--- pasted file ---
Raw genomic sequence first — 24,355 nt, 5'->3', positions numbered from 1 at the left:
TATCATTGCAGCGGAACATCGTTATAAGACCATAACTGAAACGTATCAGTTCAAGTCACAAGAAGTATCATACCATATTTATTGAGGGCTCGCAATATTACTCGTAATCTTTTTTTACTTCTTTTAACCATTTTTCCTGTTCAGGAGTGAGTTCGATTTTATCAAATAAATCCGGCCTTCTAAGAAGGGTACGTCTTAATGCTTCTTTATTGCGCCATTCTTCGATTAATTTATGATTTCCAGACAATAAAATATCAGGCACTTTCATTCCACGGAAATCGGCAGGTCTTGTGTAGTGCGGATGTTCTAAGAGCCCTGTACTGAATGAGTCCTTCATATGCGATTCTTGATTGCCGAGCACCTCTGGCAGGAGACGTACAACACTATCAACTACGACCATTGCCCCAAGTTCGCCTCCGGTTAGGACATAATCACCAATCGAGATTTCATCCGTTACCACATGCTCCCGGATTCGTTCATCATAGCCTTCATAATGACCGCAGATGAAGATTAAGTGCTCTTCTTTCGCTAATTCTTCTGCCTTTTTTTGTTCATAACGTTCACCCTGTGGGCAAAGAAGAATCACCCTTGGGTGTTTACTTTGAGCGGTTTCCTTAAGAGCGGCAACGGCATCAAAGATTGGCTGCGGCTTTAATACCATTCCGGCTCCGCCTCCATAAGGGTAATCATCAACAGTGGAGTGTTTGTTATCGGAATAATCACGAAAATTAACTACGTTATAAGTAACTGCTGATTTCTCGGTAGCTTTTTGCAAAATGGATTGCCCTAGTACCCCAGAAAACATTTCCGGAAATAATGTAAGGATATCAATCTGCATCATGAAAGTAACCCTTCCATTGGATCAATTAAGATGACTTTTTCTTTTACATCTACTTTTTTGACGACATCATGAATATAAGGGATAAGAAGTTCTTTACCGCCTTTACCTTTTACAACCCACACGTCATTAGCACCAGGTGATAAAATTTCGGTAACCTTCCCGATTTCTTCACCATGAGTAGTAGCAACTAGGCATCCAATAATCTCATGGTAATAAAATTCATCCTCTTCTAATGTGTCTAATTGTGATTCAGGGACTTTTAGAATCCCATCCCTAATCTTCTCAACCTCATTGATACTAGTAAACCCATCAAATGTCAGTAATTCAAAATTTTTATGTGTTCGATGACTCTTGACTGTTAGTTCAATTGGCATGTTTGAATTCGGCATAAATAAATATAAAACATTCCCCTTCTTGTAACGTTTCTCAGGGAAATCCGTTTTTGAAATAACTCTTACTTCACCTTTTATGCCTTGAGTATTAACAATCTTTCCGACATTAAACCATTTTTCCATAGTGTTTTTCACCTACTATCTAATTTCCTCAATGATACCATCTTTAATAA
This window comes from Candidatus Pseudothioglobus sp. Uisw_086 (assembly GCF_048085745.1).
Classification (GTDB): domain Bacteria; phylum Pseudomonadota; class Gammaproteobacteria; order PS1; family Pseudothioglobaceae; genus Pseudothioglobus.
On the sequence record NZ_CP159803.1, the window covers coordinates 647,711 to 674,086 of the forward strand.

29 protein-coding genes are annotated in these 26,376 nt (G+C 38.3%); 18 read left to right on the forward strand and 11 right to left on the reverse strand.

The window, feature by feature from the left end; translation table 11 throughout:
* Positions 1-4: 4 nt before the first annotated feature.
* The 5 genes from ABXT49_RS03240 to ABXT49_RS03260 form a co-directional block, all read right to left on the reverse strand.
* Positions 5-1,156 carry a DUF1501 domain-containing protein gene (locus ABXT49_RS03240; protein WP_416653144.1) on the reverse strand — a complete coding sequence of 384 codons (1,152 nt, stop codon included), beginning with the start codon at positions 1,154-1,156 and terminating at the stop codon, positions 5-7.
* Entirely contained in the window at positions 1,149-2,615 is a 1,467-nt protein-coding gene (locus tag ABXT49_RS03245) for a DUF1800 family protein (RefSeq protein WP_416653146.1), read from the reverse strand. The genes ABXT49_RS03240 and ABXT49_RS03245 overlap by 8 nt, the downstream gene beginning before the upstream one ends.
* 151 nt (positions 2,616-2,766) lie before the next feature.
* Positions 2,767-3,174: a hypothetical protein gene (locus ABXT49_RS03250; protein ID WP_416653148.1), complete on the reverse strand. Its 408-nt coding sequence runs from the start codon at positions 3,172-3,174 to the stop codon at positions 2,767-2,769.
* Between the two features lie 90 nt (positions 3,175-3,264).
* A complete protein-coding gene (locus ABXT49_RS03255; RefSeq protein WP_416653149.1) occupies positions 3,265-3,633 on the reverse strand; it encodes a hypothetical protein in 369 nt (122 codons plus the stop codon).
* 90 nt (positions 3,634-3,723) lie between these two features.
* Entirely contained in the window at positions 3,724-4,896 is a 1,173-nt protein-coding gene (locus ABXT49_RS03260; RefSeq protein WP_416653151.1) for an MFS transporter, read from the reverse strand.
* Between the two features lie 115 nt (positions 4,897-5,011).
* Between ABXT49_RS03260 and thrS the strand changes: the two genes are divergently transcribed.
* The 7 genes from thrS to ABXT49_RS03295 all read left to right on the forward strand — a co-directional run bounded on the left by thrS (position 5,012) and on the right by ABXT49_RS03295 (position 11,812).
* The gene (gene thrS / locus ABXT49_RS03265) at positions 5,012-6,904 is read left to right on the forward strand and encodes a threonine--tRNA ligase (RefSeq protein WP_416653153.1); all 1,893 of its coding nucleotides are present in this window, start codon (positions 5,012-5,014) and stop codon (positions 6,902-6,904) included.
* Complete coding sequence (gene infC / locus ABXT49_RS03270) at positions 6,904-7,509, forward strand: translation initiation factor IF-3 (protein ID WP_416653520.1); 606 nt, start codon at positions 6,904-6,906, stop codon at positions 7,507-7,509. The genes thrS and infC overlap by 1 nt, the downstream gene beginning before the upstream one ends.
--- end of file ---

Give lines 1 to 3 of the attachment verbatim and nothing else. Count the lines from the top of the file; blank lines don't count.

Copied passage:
Raw genomic sequence first — 24,355 nt, 5'->3', positions numbered from 1 at the left:
TATCATTGCAGCGGAACATCGTTATAAGACCATAACTGAAACGTATCAGTTCAAGTCACAAGAAGTATCATACCATATTTATTGAGGGCTCGCAATATTACTCGTAATCTTTTTTTACTTCTTTTAACCATTTTTCCTGTTCAGGAGTGAGTTCGATTTTATCAAATAAATCCGGCCTTCTAAGAAGGGTACGTCTTAATGCTTCTTTATTGCGCCATTCTTCGATTAATTTATGATTTCCAGACAATAAAATATCAGGCACTTTCATTCCACGGAAATCGGCAGGTCTTGTGTAGTGCGGATGTTCTAAGAGCCCTGTACTGAATGAGTCCTTCATATGCGATTCTTGATTGCCGAGCACCTCTGGCAGGAGACGTACAACACTATCAACTACGACCATTGCCCCAAGTTCGCCTCCGGTTAGGACATAATCACCAATCGAGATTTCATCCGTTACCACATGCTCCCGGATTCGTTCATCATAGCCTTCATAATGACCGCAGATGAAGATTAAGTGCTCTTCTTTCGCTAATTCTTCTGCCTTTTTTTGTTCATAACGTTCACCCTGTGGGCAAAGAAGAATCACCCTTGGGTGTTTACTTTGAGCGGTTTCCTTAAGAGCGGCAACGGCATCAAAGATTGGCTGCGGCTTTAATACCATTCCGGCTCCGCCTCCATAAGGGTAATCATCAACAGTGGAGTGTTTGTTATCGGAATAATCACGAAAATTAACTACGTTATAAGTAACTGCTGATTTCTCGGTAGCTTTTTGCAAAATGGATTGCCCTAGTACCCCAGAAAACATTTCCGGAAATAATGTAAGGATATCAATCTGCATCATGAAAGTAACCCTTCCATTGGATCAATTAAGATGACTTTTTCTTTTACATCTACTTTTTTGACGACATCATGAATATAAGGGATAAGAAGTTCTTTACCGCCTTTACCTTTTACAACCCACACGTCATTAGCACCAGGTGATAAAATTTCGGTAACCTTCCCGATTTCTTCACCATGAGTAGTAGCAACTAGGCATCCAATAATCTCATGGTAATAAAATTCATCCTCTTCTAATGTGTCTAATTGTGATTCAGGGACTTTTAGAATCCCATCCCTAATCTTCTCAACCTCATTGATACTAGTAAACCCATCAAATGTCAGTAATTCAAAATTTTTATGTGTTCGATGACTCTTGACTGTTAGTTCAATTGGCATGTTTGAATTCGGCATAAATAAATATAAAACATTCCCCTTCTTGTAACGTTTCTCAGGGAAATCCGTTTTTGAAATAACTCTTACTTCACCTTTTATGCCTTGAGTATTAACAATCTTTCCGACATTAAACCATTTTTCCATAGTGTTTTTCACCTACTATCTAATTTCCTCAATGATACCATCTTTAATAA
This window comes from Candidatus Pseudothioglobus sp. Uisw_086 (assembly GCF_048085745.1).